Predictably, the highest performing students were almost consistently the students who lived in the Elite neighbourhoods. However, in two instances they were beaten, in Grade 3 Math and Grade 9 Science — both times by students, in the “third city,” from the Youngest Suburbs. In fact, in all but two of the measures, students in the Youngest Suburbs also out-performed the Gentrifying group of students in “city one”: Taking academic program in Grade 9-10, and the OSSLT.

University admissions tracked a similar path. 53% of Elite students confirmed attendance at an Ontario university, followed by 49% of students in the Youngest Suburbs. These two groups were also the most likely to have applied to post-secondary education. Students in every other neighbourhood type lagged behind in the 33% – 36% range, except for high school students in the Lowest-income neighbourhoods, where only 25% confirmed university attendance (and where 57% did not apply to any level of higher education).

In comparison, students from the other parts of the “third city,” Older Suburbs and Renters, were often within a few percentage points of each other and approaching, or occasionally surpassing, the performance of middle-income students in “city two.” The lowest academic performers were the Lowest Income, except in the case of Grade 3 math, where they beat the Gentrifying neighbourhoods.

So, the analysis shows that while income, or the lack there-of, can be an important predictor of students’ academic performance, it is not a determinant. While Brown himself doesn’t speculate, the interesting part of this work is to imagine what protective factors might be helping some low-income students to compete.

A perfunctory analysis might note that the distinguishing factors between the different “cities” are the racial and ethnic compositions of them. Buttressing the weight of this is the first release of the TDSB’s Student Census which made headlines when it was published because of the analysis which how students of various ethno-cultural backgrounds were performing in school. But that initial report stopped there at these correlations, ipso facto, not looking to control other factors, such as poverty, lone parent status, low education levels and other risk factors found in each of these neighbourhoods.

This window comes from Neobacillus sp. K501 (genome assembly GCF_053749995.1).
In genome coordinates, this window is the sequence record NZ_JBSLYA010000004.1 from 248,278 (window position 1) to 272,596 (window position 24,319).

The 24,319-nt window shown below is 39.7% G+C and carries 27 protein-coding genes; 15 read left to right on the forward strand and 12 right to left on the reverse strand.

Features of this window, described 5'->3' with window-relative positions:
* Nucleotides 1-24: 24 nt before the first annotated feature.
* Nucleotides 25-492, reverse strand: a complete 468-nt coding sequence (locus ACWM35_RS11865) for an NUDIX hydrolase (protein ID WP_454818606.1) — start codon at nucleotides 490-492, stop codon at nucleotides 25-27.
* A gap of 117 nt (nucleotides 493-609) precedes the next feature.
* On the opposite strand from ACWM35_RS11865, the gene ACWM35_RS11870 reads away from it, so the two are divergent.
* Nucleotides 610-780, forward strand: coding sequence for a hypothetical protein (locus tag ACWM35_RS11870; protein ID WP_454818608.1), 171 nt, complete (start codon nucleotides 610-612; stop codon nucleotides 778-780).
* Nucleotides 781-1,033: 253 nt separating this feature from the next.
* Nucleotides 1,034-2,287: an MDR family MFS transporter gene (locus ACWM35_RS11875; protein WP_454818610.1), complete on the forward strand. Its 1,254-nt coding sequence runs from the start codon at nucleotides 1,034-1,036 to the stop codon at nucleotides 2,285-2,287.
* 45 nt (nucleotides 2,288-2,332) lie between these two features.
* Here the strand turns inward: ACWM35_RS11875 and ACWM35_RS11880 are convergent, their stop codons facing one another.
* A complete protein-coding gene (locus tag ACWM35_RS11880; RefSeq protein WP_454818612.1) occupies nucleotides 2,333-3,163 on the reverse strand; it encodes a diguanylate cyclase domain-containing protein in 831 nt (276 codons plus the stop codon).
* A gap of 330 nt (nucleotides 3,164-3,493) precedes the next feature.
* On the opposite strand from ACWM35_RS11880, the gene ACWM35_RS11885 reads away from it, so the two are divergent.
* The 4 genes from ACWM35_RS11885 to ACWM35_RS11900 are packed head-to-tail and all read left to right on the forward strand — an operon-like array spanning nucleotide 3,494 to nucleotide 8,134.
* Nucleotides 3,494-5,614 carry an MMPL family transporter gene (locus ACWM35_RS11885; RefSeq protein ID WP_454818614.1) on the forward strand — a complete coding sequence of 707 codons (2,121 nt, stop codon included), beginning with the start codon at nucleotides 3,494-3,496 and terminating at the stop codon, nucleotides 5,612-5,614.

I would argue a deeper, more nuanced picture emerges from Brown’s ICAC study, one which outlines the structuralist nature of educational achievement. Because the neighbourhood categories were more homogenous, it was possible to examine some of the complex interplays of income and race and, more importantly, the social capital students were able to access.

Within the context of the City of Toronto, these factors play out along a racial dimension, in other places, they may play out along other lines of identity, of accent or class or another form of “othering.” We need to think though the root cause of the barriers. For instance, racism, rather than race, per se, may be a barrier, but so is limited access to social and economic capital or access to strong, supportive social networks. Race, ethnicity and culture are the shorthand for a much more complex picture, which encapsulates access to resources and opportunities, individual and systemic racism, community expectations and a wide range of other social determinants.